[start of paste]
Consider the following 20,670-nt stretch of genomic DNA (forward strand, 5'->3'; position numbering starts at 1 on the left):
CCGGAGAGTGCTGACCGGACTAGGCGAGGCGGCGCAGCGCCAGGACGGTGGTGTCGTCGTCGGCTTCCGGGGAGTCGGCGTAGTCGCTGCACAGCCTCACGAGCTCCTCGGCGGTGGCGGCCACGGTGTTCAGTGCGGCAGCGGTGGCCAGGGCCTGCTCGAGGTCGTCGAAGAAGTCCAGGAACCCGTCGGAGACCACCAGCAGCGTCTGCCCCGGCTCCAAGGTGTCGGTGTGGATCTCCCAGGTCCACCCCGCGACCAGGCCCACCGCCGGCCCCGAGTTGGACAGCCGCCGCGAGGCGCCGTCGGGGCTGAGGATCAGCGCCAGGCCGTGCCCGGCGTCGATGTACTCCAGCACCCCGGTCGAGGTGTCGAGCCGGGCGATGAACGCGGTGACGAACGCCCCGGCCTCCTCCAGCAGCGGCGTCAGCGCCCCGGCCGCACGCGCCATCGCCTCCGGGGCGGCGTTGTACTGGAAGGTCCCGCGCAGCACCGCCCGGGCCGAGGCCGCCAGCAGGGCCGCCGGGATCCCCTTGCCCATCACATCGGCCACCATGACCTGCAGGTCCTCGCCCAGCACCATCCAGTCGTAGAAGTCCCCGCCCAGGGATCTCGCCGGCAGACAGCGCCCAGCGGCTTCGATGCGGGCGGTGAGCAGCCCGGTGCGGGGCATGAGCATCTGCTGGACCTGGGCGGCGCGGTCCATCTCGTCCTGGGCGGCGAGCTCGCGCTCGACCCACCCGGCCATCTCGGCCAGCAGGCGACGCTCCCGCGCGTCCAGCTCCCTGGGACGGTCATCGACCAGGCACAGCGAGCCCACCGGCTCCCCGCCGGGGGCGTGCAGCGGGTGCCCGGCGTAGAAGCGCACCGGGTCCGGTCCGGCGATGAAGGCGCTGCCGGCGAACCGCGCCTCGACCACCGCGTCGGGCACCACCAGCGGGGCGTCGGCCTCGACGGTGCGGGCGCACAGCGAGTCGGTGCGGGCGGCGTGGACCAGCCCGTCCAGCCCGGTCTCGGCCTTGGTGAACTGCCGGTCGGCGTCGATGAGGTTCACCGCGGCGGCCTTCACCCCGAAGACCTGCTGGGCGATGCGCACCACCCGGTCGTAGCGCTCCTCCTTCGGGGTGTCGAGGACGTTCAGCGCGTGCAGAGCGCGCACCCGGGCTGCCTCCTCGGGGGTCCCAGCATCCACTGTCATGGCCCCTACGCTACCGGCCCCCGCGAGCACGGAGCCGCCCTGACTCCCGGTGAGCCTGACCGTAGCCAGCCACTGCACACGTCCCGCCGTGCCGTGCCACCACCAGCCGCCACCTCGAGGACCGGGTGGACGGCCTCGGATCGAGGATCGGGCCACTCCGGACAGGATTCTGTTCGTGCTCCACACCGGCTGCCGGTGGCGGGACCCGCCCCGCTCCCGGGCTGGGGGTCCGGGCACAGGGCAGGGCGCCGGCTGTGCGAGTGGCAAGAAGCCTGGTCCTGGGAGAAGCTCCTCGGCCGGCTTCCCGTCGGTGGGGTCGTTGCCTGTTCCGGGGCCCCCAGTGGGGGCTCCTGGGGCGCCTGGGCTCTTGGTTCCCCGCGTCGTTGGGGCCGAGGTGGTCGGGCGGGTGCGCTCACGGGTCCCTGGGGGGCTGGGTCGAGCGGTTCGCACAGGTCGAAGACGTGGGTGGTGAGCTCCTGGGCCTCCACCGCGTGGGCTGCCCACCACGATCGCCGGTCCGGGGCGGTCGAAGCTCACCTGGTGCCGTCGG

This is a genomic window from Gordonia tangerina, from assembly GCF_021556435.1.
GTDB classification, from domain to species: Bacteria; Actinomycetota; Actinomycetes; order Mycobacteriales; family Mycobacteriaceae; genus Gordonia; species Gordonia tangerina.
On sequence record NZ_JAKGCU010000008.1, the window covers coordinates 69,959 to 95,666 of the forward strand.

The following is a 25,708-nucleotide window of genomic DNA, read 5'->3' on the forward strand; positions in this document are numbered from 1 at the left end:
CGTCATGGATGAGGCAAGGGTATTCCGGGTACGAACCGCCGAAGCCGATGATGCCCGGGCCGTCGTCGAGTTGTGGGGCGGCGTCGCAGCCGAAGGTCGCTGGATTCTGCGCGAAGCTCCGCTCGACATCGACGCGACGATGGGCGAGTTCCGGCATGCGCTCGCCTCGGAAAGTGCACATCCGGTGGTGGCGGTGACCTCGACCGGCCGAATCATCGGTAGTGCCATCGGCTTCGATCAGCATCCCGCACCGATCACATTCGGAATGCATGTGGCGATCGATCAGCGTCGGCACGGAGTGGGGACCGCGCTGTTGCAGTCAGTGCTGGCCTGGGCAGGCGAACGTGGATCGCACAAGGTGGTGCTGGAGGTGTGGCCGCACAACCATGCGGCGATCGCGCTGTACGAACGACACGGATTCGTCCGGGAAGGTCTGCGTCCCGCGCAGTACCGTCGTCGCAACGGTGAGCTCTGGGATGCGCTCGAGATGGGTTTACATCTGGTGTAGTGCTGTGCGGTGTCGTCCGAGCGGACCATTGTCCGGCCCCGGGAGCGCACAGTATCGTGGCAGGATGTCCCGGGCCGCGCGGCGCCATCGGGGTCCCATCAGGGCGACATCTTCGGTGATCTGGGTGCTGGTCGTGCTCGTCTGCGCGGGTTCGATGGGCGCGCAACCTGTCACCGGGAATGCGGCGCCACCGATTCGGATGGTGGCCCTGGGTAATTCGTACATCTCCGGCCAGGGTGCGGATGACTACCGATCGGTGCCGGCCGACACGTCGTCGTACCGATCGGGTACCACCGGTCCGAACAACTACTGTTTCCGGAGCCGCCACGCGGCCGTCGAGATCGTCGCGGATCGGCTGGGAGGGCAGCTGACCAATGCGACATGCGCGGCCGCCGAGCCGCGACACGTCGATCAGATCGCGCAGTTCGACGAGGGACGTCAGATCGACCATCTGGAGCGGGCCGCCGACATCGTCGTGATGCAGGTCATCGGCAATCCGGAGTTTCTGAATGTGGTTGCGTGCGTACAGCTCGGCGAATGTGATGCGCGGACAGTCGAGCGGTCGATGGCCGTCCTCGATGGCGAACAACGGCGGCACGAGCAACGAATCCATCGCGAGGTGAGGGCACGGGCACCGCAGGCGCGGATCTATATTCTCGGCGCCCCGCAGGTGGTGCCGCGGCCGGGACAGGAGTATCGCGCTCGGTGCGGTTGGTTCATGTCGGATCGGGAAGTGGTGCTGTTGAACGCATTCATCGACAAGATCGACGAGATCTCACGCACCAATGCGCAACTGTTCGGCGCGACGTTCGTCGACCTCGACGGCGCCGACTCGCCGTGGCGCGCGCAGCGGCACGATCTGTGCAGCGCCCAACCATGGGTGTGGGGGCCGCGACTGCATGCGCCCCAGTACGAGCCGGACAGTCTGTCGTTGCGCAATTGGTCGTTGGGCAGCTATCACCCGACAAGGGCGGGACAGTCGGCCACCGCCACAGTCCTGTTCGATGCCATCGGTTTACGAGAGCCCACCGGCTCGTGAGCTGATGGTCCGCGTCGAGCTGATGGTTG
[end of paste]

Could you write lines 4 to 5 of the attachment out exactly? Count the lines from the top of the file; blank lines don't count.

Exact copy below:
GTDB classification, from domain to species: Bacteria; Actinomycetota; Actinomycetes; order Mycobacteriales; family Mycobacteriaceae; genus Gordonia; species Gordonia tangerina.
On sequence record NZ_JAKGCU010000008.1, the window covers coordinates 69,959 to 95,666 of the forward strand.